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Alternate Systems and Structures for Higher Education: Public Needs and Institutional Response for the 21st Century 
Biotechnology: Policy Issues and Regulatory Frameworks
12 Jul - 19 Jul, 2000
 Transnational Perspectives on Intellectual Property and Communication Law

Faculty:
Michael Morgan (Chair) - Chief Executive, The Wellcome Trust Genome Campus at Hinxton, Cambridge; Head of Directly Managed Major Initiatives, The Wellcome Trust, London
Alan Colman - Research Director, PPL Therapeutics, Scotland
Michael Kirby - Justice, High Court of Australia; Member, International Bioethics Committee of UNESCO; Member, Ethics Committee, Human Genome Organisation, London
Kim Nasmyth - Director, Institute for Molecular Pathology, Vienna
Pauline Newman - Federal Judge, U.S. Court of Appeals, Washington, D.C.
James Watson  
Yang Huanming - Director, Human Genome Center, Institute of Genetics, Chinese Academy of Sciences, Beijing

Abstract:
Few scientific developments have been more vigorously debated than current advances in biotechnology. While gene modification promises dramatic opportunities for enhancing healthcare and agricultural production and offers new possibilities for the chemical and manufacturing industries, these same developments have provoked intense public concern. Advances in biotechnology have raised fears about the power of scientists to “play God” and have prompted calls for controls on the scientific community.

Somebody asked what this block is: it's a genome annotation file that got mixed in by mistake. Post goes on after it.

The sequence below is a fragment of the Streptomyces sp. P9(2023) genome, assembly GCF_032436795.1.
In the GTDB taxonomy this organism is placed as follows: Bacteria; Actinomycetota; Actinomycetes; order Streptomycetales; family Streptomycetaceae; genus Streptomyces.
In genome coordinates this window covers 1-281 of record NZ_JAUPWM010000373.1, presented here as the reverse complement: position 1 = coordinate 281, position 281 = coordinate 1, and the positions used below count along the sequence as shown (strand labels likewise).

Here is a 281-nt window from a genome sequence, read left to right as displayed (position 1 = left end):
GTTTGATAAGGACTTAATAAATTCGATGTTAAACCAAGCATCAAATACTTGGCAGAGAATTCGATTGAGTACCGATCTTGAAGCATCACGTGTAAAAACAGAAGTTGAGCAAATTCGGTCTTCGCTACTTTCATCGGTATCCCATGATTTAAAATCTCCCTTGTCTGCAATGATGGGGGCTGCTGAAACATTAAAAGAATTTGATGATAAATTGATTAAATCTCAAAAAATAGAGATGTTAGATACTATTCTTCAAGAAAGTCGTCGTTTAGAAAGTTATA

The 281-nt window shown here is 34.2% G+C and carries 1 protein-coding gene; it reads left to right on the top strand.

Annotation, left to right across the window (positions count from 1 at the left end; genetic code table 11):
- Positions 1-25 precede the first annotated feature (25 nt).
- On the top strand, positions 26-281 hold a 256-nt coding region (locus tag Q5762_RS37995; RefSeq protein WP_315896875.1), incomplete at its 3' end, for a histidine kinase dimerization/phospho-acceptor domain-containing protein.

This session will convene scientists, legislators, policy-makers, public opinion leaders, and representatives from the private sector for an in-depth examination of the appropriate regulatory framework to enable scientific knowledge to be translated into new products for human health and wealth while protecting and fostering the public good. Discussions will address how different cultures respond to advances in biotechnology and what international implications these differing responses might have; how the public can gain access to adequate and impartial information about biotechnological developments; and to what degree the private sector, the scientific community, and the public sector can work together to assure the responsible advancement of biotechnology.


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